Demonstration against Australian plunder firm

The Australian fertilizer producer Incitec Pivot imports phosphate from occupied Western Sahara in violation of international law. Australian Council of Trade Unions, and Australia Western Sahara Association protested at the company's annual general meeting.
Published: 27.12 - 2009 22:52Printer version    
ipl_agm_2009a_400.jpgMembers of the Australia Western Sahara Association (AWSA) organised a demonstration during the Annual General Meeting of Incitec Pivot, one the Australian companies that imports phosphates from Western Sahara illegally.

The meeting took place in Melbourne on 23 December 2009. Members of the Association asked questions to the management of the company during the meeting and drew attention to the illegality of the import of phosphate from an illegally occupied country – Western Sahara.

They also raised the issue of the abuse of human rights in Western Sahara and mentioned as an example the case of seven Saharawi human rights activists who were arrested in Casablanca and called for their immediate release.

The Australian Council of Trade Unions (ACTU) joined to support AWSA’s action. Its president, Sharan Burrow, issued the following statement

"The news that seven human rights activists are in prison simply for visiting refugee camps, and could face the death penalty, is appalling.

They should be released immediately.

The Australian union movement stands in solidarity with our international colleagues in support of an urgent and peaceful solution to the occupation of the Western Sahara, and the right of the Western Saharawi people to vote for self-determination.

Some Australian companies are indirectly supporting this occupation through their importation of phosphate from Western Sahara .

They include the listed Australian chemical and fertilizer manufacturer, Incitec Pivot.

Incitec Pivot should appreciate that by trading in Western Saharan natural resources it is contributing to the worsening plight of the Western Saharawi people, because it encourages Morocco to continue to plunder the natural resources of these people."


AWSA issued the media release below.

Australia Western Sahara Association (Victoria)
23 December 2009

The Australia Western Sahara Association will be attending Incitec Pivot AGM today 1.30pm outside the Melbourne Exhibition Street, 2 Clarendon St , Southbank.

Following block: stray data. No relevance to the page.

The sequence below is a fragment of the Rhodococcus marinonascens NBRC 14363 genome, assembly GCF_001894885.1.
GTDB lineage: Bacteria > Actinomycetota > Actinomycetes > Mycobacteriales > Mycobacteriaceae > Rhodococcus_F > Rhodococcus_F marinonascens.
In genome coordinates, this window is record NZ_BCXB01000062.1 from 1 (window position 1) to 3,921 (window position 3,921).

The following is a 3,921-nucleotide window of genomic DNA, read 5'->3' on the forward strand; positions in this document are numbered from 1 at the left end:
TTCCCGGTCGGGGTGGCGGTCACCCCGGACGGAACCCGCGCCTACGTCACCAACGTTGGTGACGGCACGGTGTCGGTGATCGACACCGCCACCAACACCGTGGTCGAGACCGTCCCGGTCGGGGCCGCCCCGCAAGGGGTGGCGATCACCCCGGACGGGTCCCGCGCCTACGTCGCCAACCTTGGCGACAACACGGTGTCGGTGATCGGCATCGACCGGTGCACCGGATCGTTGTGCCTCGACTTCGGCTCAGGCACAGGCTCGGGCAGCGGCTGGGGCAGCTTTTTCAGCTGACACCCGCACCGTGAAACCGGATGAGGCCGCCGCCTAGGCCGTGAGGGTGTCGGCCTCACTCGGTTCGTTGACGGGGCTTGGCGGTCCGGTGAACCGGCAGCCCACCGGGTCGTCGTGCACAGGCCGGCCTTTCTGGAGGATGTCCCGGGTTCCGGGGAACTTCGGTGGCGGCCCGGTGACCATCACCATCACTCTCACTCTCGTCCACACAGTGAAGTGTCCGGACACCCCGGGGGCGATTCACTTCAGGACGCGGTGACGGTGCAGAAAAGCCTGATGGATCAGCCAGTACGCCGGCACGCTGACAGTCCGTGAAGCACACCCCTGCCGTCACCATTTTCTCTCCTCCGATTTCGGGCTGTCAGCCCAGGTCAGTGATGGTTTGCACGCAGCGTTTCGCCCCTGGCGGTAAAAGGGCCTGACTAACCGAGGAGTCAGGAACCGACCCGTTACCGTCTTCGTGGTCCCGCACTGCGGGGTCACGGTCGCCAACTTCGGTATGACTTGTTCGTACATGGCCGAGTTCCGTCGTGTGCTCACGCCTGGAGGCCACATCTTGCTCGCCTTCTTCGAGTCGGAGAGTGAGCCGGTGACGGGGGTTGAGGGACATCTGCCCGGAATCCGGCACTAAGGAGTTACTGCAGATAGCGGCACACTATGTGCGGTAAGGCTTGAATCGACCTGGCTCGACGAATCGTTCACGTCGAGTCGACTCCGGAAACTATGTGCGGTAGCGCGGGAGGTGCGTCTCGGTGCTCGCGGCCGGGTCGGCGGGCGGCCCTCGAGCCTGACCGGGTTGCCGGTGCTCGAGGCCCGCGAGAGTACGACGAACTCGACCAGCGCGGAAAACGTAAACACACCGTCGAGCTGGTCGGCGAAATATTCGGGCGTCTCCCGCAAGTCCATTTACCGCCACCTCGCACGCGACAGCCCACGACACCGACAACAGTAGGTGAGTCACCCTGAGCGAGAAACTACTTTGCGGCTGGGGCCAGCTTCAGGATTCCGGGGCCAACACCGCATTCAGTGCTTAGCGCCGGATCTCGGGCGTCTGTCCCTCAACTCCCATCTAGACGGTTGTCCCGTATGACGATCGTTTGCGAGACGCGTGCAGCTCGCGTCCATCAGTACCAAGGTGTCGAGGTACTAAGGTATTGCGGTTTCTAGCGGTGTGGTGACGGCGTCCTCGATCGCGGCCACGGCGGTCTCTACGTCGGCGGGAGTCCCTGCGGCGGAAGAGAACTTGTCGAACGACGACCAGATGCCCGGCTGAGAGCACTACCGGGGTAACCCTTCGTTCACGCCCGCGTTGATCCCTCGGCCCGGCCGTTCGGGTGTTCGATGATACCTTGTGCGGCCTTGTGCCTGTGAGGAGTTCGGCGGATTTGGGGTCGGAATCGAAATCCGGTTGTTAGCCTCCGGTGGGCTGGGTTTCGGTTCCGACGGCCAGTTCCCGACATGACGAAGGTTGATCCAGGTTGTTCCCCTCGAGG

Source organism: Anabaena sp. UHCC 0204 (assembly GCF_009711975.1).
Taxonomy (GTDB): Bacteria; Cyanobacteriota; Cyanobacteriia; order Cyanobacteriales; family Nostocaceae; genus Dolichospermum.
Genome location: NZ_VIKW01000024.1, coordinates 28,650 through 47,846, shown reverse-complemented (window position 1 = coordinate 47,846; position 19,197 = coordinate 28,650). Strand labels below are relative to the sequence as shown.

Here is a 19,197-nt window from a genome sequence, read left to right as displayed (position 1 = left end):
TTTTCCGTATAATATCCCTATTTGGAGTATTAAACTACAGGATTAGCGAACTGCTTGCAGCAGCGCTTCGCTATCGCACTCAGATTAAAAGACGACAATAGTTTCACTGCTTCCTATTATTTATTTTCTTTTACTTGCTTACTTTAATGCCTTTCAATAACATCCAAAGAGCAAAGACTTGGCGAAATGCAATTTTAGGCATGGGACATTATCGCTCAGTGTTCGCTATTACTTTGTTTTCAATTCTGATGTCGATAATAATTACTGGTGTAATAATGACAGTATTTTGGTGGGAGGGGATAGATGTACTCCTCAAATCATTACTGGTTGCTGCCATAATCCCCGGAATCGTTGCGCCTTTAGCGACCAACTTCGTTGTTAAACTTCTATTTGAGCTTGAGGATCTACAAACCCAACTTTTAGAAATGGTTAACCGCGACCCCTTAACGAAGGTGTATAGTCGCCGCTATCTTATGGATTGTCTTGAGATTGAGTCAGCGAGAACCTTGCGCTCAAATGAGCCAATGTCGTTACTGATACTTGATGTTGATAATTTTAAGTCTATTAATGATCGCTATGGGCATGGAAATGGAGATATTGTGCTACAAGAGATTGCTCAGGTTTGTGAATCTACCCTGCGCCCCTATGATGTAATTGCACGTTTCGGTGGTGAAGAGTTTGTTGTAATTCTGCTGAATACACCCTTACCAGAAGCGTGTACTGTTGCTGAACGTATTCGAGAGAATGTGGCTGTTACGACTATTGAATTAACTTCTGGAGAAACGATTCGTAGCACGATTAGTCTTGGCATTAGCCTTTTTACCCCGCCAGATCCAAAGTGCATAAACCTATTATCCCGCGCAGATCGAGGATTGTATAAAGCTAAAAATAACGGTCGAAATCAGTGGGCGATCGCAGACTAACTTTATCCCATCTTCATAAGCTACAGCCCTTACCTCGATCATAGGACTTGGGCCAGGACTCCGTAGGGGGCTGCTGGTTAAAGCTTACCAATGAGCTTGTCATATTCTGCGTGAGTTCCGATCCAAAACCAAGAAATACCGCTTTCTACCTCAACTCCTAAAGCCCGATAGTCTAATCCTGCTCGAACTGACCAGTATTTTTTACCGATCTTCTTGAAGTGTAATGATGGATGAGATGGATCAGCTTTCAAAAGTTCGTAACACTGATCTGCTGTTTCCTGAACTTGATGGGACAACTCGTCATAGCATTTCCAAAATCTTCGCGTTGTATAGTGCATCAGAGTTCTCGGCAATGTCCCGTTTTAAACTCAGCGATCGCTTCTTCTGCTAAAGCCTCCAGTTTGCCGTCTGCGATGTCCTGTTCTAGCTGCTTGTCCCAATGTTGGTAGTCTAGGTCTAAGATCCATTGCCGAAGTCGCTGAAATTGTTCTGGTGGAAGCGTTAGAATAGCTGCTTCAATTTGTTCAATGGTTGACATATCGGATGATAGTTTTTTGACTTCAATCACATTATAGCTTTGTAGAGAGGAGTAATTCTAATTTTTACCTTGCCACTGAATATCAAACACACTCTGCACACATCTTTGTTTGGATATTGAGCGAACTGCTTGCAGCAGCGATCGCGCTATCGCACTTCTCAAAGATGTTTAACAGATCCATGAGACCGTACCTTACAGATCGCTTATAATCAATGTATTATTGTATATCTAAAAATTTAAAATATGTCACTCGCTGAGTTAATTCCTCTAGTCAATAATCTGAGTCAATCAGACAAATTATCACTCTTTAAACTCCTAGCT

AWSA will protest the illegal plunder of Western Sahara resources and will ask questions to IPL management.

Why is SuPerfect a problem product?

The product Incitec Pivot calls SuPerfect is less than perfect.

A significant component of this fertiliser is phosphate rock sold by the Moroccan state company OCP. But this natural resource does not belong to Morocco . It is not theirs to sell because it comes from BouCraa mine in Western Sahara, a country occupied by Morocco . No country in the world recognises Morocco ’s claim to Western Sahara . Incitec Pivot is virtually receiving stolen goods.

Western Sahara, lying south of Morocco on the Atlantic coast, is designated by the United Nations “a non-self-governing territory”. This means it needs to be decolonized through a vote of self-determination. When Spain , the colonizing power, was on the point of organising such a referendum in 1975, Morocco invaded and persuaded Spain to hand the country over.

A war with the indigenous people called Saharawis broke out and continued until the UN and African Union sponsored a cease-fire in 1991. A UN mission was then set up to organise the referendum in which the people exercise the right to independence. This vote has not been held.

Legal Opinion
In 2002 the United Nations issued a legal opinion that the natural resources of Western Sahara belong to the indigenous people and should be held in trust for them until they can determine their own affairs.

However, it also says that exploitation can only take place if the people wish this to happen and if it is done for their benefit.

2b2bipl_agm_2009b_400.jpgEthical Issues
One problem here is that half the Saharawi population lives in refugee camps over the border in south-west Algeria . They certainly get no benefit, on the contrary, every time Morocco ’s position is given legitimacy their suffering is prolonged. Human rights defenders living in the occupied zone are persecuted with impunity. Seven of them face a military trial right now simply for having paid a visit to the refugee camps.

AWSA has questions for Incitec Pivot
* Does IPL have any documentation that the Saharawi people wish them to trade in their phosphate rock?
* If so, can IPL demonstrate where the benefit from the trade goes?

Contact: Cate Lewis 0407 288 358 or Ron Guy 0428 173 970


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